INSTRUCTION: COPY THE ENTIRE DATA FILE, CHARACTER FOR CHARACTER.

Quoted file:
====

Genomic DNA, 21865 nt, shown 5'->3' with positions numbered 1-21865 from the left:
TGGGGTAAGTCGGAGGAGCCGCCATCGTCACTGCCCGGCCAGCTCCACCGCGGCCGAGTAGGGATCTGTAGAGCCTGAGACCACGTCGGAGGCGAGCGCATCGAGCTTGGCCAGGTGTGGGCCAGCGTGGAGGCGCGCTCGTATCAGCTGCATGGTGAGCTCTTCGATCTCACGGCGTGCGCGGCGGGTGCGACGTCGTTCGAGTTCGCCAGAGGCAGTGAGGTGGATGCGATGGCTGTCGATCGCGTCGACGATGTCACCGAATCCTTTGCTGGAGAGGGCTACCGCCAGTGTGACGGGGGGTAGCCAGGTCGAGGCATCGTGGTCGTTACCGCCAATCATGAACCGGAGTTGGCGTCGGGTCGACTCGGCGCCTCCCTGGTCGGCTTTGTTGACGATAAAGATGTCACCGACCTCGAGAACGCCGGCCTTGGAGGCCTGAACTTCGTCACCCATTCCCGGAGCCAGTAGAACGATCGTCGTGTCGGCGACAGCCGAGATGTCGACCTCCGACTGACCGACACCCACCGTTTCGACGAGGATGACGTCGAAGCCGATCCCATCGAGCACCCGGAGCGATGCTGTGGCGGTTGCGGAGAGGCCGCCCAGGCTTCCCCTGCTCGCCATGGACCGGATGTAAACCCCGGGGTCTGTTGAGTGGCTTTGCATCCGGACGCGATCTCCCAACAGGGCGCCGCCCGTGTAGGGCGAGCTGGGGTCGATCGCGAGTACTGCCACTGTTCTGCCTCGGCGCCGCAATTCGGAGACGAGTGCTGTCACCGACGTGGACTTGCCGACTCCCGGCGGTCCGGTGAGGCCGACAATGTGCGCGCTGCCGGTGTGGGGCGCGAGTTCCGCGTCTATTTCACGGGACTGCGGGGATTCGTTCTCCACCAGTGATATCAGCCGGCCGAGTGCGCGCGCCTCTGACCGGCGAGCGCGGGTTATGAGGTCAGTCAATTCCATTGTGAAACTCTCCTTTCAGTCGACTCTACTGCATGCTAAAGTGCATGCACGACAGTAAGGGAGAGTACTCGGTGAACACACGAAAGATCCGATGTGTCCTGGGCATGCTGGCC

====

Genomic DNA, 21865 nt, shown 5'->3' with positions numbered 1-21865 from the left:
TGGGGTAAGTCGGAGGAGCCGCCATCGTCACTGCCCGGCCAGCTCCACCGCGGCCGAGTAGGGATCTGTAGAGCCTGAGACCACGTCGGAGGCGAGCGCATCGAGCTTGGCCAGGTGTGGGCCAGCGTGGAGGCGCGCTCGTATCAGCTGCATGGTGAGCTCTTCGATCTCACGGCGTGCGCGGCGGGTGCGACGTCGTTCGAGTTCGCCAGAGGCAGTGAGGTGGATGCGATGGCTGTCGATCGCGTCGACGATGTCACCGAATCCTTTGCTGGAGAGGGCTACCGCCAGTGTGACGGGGGGTAGCCAGGTCGAGGCATCGTGGTCGTTACCGCCAATCATGAACCGGAGTTGGCGTCGGGTCGACTCGGCGCCTCCCTGGTCGGCTTTGTTGACGATAAAGATGTCACCGACCTCGAGAACGCCGGCCTTGGAGGCCTGAACTTCGTCACCCATTCCCGGAGCCAGTAGAACGATCGTCGTGTCGGCGACAGCCGAGATGTCGACCTCCGACTGACCGACACCCACCGTTTCGACGAGGATGACGTCGAAGCCGATCCCATCGAGCACCCGGAGCGATGCTGTGGCGGTTGCGGAGAGGCCGCCCAGGCTTCCCCTGCTCGCCATGGACCGGATGTAAACCCCGGGGTCTGTTGAGTGGCTTTGCATCCGGACGCGATCTCCCAACAGGGCGCCGCCCGTGTAGGGCGAGCTGGGGTCGATCGCGAGTACTGCCACTGTTCTGCCTCGGCGCCGCAATTCGGAGACGAGTGCTGTCACCGACGTGGACTTGCCGACTCCCGGCGGTCCGGTGAGGCCGACAATGTGCGCGCTGCCGGTGTGGGGCGCGAGTTCCGCGTCTATTTCACGGGACTGCGGGGATTCGTTCTCCACCAGTGATATCAGCCGGCCGAGTGCGCGCGCCTCTGACCGGCGAGCGCGGGTTATGAGGTCAGTCAATTCCATTGTGAAACTCTCCTTTCAGTCGACTCTACTGCATGCTAAAGTGCATGCACGACAGTAAGGGAGAGTACTCGGTGAACACACGAAAGATCCGATGTGTCCTGGGCATGCTGGCC